Monday, March 11, 2013
Longing for a LCS
One thing I long for is a local card shop. The ‘ol LCS. It seems that these are rarer and rarer these days, as it’s tough for owners to turn a profit or even break even. I get it. I live in a small city – Hoboken, NJ – with a great strip of bars, restaurants, clothing stores, and mom’n’pop businesses. There are fourteen consecutive blocks of retail, yet no place to buy cards.
If I want cards, I need to take a drive to Jersey City and hit up the Target. Luckily, it’s only about two miles from where I live, and with a young child, we find ourselves needing to make Target runs frequently. However, there is no place to just go and browse, pick up supplies, and have conversations with other geeky nerds who like cards.
Growing up in Binghamton, NY, I had three local card shops at various points of my childhood. The first was called Valley Forge cards in nearby Johnson City. It was a quick drive from my parent’s house. This was the first time I was really exposed to cards that were different from 1987 and 1988 Topps. They had singles for sale in the glass display case, and I knew these cards were more special than the ones in my wax packs.
For Christmas in fourth grade, Santa stuffed my stocking with packs of every sort of basketball card imaginable. I was hugely into NBA at this time, but hadn’t collected NBA cards. That changed when I spent my Christmas morning ripping packs of NBA cards. My mom had gotten the cards from the local card shop on Main Street called Hardin’s Cards (it may have been “Harden’s”, I can’t remember). I got a few bucks that Christmas, and went back to Hardin’s and bought more packs.
Throughout the next few years, my mom would drop me off at Hardin’s for 20 minutes while she did an errand. I’d buy mostly basketball cards while browsing the display cases. Sadly, they went out of business.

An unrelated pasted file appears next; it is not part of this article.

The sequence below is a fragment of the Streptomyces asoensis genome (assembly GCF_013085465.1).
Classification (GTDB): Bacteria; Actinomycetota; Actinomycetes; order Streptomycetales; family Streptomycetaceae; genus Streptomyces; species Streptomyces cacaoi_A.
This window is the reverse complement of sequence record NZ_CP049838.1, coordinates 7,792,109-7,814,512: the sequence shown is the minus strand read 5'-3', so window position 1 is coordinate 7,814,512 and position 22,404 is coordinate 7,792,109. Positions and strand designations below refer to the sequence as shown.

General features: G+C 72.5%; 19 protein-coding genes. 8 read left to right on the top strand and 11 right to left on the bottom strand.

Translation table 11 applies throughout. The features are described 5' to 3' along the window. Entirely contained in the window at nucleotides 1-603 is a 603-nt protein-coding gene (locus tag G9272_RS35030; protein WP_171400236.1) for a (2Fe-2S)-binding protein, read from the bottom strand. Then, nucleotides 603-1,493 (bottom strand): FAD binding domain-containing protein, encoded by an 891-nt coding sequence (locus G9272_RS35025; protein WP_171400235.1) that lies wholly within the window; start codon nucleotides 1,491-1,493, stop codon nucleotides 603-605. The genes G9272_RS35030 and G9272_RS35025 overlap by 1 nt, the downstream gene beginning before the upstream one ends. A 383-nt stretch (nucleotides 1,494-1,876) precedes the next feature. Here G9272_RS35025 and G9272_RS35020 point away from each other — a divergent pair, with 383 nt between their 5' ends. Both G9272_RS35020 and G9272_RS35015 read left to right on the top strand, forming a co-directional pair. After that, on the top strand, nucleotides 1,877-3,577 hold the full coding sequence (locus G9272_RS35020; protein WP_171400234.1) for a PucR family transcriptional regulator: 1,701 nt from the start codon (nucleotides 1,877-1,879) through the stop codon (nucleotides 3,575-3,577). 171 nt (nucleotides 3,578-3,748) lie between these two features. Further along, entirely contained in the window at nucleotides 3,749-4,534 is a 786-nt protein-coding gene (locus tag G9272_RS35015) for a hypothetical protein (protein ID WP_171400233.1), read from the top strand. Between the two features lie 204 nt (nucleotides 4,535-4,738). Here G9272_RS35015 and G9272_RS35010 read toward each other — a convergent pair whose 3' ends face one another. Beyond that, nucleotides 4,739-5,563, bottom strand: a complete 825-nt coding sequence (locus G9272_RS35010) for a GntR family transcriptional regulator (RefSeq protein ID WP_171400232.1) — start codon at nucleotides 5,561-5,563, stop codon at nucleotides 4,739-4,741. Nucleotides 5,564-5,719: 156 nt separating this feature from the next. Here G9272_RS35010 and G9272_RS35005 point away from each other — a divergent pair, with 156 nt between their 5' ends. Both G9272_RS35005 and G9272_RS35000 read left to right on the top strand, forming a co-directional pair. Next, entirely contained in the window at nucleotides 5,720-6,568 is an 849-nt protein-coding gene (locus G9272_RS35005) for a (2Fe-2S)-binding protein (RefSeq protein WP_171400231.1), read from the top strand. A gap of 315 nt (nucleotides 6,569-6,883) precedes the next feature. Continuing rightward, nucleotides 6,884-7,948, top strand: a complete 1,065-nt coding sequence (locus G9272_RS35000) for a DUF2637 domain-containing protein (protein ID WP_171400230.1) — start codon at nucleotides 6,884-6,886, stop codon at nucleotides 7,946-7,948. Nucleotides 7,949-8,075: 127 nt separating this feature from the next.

Next up was Ed’s House of Cards, which was right down the road from Hardin’s on Main Street. It was right across from the local high school, which wasn’t in the greatest area of town. Plus, the card shop had a drink cooler and candy/chips, so a lot of students would pop in. To say the least, it wasn’t the safest place for me to hang out, but it was a good old fashioned shop with packs, singles, and discount packs. One could even buy a $.25 gumball from a big machine, and if you got a white gumball, you could pick a free pack from a bin.
Eventually, Ed’s House of Cards moved locations, and was about a 20-minute drive. As a 13-14 year old, it might as well have been 100 miles away. I only remember going there twice after the relocation, and both times it was to buy a box of cards. Once, with my 8th grade graduation money, I went in and bought a box of 1998 Stadium Club baseball cards. I felt like a high roller. By the time I was old enough to drive, the shop was gone.
I then attended college in Syarcuse, and while there may have been an LCS around, I was too cool to collect cards then. I collected stamps on my “Beer Passport” at Faegan’s. I collected beer bottle caps that I one day decorated a table with. I collected hickeys from cheerleaders. Heeeeyyyyyyooooo!
When I landed my first job in NYC, I moved to the Upper East Side. There was, in fact, a LCS very close to my apartment. I don’t really want to rehash that experience, but if you’re looking to read it, here it is. Don’t forget to read the comments, as the owner of the shop chimed in. Worth your time, I assure you.
Life then brought me to present location, Hoboken, NJ, and despite a population of 50,000, still has a small town feel. It is deep in its baseball roots (first office baseball game was held in Hoboken...check out www.hobokenbaseball.com for a history lesson), and every pizzeria in town has signed photos of past ball players who have eaten there. However, one thing it lacks, and the one thing I want most, is a place to buy cards and talk shop.